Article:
Academic journal article Journal of Information Technology Education

An Empirical Study about the Critical Factors Affecting MIS Students' Job Opportunities

Academic journal article Journal of Information Technology Education

An Empirical Study about the Critical Factors Affecting MIS Students' Job Opportunities

Article excerpt

Introduction and Literature Review

Students and faculty in higher education are attempting to improve student job placement in the current economy climate. In the MIS area students and faculty have faced an even more difficult situation because of the information technology (IT) offshore outsourcing in recent years and the downward trend in the economy. A survey by the National Association of College and Employers found that 42.4 percent of employers indicated that they expect to cut college hiring (Lee, 2003). According to the Bureau of Labor Statistics, the number of unemployed workers between the age of 20 and 24 is 1.4 million, up 60 percent from four years ago. The U.S. Bureau of Labor Statistics estimates that there are now 212,000 unemployed computer and mathematics professionals (Keefe, 2003). Today's graduating seniors are no longer under any delusion. A survey by job-search website Monster.com found that 61 percent of college graduating seniors expected to move in with their parents (Chen, 2003). Since the end of the dotcom boom, unemployment among IT professionals has soared, reaching 6.5% in March 2003 (Chabrow, 2003). Most observers believe that offshore outsourcing, immigration, and continued pressure to lower costs denote that white-collar workers will continue to struggle to find new employers. These factors generally hit the software field harder than other technical fields (Costlow, 2003).

Internship experiences and multiple majors have surfaced as important factors that may positively improve the job placement of MIS students (Fang, Lee, Huang, & Lee, 2004). Internships offer a mutually beneficial experience for companies and students (Pianko, 1996). Academicians, practitioners, and students themselves have widely extolled the benefits of internships, defined as structured and career relevant work experiences obtained by students prior to graduation from academic programs (Taylor, 1988). Knouse (1999) and Schambach and Kephart (1997) suggest that internships during college offer a variety of benefits to students, such as increasing opportunities for finding jobs upon graduation, reinforcing the skills learned from courses, and gaining better understanding of organizations and solidifying career focus. However, empirical support for the benefits of internships is not extensive. Though several studies have reported that internships yield high job satisfaction and favorable employment opportunities for participants, they have rarely controlled for potential confounds, such as the nature of the internship and whether internships provide additional full-time job offers, and other important factors, such as single versus double majors, timing of MIS major declaration, gender difference, grade point average, etc. Also, the evidence for the employment value of supplementary experience has been found only in research with limited samples (Fuller & Schoenberger, 1991), and with limited controls on factors such as ability (Sagen, 2000) and major. Further research is needed to examine how these factors translate into job opportunities, specifically in the field of MIS.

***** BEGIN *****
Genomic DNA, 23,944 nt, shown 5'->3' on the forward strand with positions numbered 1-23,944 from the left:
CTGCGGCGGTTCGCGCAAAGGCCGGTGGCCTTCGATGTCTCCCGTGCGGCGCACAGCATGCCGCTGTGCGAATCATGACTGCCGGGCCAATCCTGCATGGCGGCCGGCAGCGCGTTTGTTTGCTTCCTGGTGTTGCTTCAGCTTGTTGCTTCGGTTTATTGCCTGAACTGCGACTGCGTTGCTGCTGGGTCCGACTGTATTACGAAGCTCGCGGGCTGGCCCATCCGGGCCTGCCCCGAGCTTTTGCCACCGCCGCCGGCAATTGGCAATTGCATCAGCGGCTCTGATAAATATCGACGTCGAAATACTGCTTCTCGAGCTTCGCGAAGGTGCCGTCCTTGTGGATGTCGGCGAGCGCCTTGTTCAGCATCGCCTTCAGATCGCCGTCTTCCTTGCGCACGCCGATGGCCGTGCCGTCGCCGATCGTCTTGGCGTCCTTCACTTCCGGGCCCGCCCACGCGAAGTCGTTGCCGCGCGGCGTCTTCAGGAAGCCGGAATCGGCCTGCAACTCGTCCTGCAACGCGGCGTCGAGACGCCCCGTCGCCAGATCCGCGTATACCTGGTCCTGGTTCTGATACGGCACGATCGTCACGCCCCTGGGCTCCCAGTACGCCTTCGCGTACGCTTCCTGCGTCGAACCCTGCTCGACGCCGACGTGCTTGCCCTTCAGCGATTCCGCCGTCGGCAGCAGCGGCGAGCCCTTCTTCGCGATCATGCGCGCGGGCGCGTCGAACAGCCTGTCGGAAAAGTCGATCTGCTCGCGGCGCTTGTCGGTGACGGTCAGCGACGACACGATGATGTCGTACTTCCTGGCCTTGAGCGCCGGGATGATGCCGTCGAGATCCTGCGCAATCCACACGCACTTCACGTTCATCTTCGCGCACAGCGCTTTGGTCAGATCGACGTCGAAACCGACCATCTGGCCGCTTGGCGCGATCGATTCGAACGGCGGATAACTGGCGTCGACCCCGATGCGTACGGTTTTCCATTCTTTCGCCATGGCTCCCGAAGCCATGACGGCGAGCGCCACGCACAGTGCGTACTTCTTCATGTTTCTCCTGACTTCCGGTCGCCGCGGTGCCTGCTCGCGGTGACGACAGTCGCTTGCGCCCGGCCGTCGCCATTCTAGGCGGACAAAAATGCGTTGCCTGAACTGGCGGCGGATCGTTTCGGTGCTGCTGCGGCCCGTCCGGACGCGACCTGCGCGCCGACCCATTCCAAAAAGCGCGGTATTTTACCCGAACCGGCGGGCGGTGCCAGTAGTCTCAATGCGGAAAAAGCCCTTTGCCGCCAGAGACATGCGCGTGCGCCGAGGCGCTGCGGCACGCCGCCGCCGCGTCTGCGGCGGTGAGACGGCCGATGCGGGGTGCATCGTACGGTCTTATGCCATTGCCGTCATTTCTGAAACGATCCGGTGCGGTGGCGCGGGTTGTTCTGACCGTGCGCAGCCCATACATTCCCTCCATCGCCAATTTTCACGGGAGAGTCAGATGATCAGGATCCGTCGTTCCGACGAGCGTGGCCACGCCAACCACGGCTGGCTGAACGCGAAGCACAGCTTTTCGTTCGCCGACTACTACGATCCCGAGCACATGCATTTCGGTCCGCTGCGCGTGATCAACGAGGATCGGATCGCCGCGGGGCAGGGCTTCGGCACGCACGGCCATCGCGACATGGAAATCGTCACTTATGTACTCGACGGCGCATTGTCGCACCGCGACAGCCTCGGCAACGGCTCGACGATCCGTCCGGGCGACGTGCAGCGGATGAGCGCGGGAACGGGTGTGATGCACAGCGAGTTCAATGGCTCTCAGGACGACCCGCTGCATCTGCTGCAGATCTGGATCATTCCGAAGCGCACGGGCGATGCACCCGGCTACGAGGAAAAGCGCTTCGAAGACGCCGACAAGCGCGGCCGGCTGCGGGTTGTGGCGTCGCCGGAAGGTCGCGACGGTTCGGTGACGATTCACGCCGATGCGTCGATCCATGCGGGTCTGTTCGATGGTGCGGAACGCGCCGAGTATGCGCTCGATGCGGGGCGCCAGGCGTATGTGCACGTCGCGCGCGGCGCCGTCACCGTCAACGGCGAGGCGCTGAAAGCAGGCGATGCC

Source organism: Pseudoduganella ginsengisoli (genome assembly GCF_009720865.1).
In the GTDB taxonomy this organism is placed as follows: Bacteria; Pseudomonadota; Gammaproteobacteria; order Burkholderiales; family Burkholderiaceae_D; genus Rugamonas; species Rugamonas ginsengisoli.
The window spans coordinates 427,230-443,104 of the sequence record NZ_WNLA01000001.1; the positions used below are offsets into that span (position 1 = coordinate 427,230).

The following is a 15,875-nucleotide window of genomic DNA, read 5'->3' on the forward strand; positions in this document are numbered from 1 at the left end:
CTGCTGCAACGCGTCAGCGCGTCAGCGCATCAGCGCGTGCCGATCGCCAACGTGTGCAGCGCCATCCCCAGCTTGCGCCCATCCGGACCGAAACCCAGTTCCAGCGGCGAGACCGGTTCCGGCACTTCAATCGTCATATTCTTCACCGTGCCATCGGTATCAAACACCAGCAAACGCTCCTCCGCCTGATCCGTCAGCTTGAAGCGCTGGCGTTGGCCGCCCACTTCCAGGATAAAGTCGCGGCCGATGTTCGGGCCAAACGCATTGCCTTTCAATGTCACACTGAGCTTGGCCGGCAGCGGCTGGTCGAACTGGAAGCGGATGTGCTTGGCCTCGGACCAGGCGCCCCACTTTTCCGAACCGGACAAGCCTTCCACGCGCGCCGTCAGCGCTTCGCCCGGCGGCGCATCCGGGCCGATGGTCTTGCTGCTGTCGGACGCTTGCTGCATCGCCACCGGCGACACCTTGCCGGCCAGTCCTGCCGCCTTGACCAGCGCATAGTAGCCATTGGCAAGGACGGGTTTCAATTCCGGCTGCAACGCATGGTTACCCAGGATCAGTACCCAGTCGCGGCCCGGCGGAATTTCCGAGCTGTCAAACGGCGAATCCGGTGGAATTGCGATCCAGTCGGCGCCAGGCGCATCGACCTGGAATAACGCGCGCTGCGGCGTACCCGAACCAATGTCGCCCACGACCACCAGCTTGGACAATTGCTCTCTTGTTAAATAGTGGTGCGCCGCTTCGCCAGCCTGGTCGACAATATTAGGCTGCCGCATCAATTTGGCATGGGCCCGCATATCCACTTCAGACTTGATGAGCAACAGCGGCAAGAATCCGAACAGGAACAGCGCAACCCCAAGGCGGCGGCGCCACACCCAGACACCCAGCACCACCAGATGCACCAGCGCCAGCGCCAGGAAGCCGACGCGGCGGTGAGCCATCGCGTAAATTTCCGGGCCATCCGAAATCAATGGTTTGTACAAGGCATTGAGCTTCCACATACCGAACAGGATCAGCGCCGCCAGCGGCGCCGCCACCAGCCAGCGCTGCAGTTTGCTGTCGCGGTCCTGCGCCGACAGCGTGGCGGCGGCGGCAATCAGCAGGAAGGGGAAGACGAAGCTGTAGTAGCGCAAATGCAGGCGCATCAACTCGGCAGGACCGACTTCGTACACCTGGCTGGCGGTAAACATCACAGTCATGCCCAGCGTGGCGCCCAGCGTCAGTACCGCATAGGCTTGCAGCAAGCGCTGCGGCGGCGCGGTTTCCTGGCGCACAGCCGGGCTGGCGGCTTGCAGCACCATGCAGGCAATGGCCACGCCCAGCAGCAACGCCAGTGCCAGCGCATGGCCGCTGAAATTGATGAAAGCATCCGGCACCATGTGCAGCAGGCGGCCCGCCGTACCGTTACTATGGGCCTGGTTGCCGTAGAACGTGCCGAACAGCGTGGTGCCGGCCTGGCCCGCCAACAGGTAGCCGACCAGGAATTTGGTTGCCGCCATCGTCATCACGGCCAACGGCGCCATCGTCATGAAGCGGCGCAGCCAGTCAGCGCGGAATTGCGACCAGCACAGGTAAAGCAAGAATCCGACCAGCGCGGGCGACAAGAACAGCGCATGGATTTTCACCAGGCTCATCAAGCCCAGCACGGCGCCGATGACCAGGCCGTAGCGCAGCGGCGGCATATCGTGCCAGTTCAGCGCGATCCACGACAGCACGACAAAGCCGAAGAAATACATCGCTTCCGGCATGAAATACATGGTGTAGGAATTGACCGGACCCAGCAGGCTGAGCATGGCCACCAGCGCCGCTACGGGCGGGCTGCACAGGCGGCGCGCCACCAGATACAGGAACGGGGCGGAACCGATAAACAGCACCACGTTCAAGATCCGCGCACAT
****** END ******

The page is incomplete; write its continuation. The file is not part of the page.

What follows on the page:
Hypotheses Development

This research project is designed to investigate the relationship between full-time MIS job opportunities and other factors, such as internships, double majors, grade point average, etc. A survey instrument (see Appendix) has been designed to investigate the following hypotheses:

H 1: Students who have had an MIS internship have the same number of MIS full-time job offers as students who have had no MIS internship.

As the study by Gault, Redington, and Schlager (2000) indicated, three terms are commonly used to delineate higher-education programs that involve learning through employment in industry: cooperative extension, cooperative education, and internship. Cooperative extension programs denote state-sponsored agricultural work experiences; therefore, these programs are not included in this study. …

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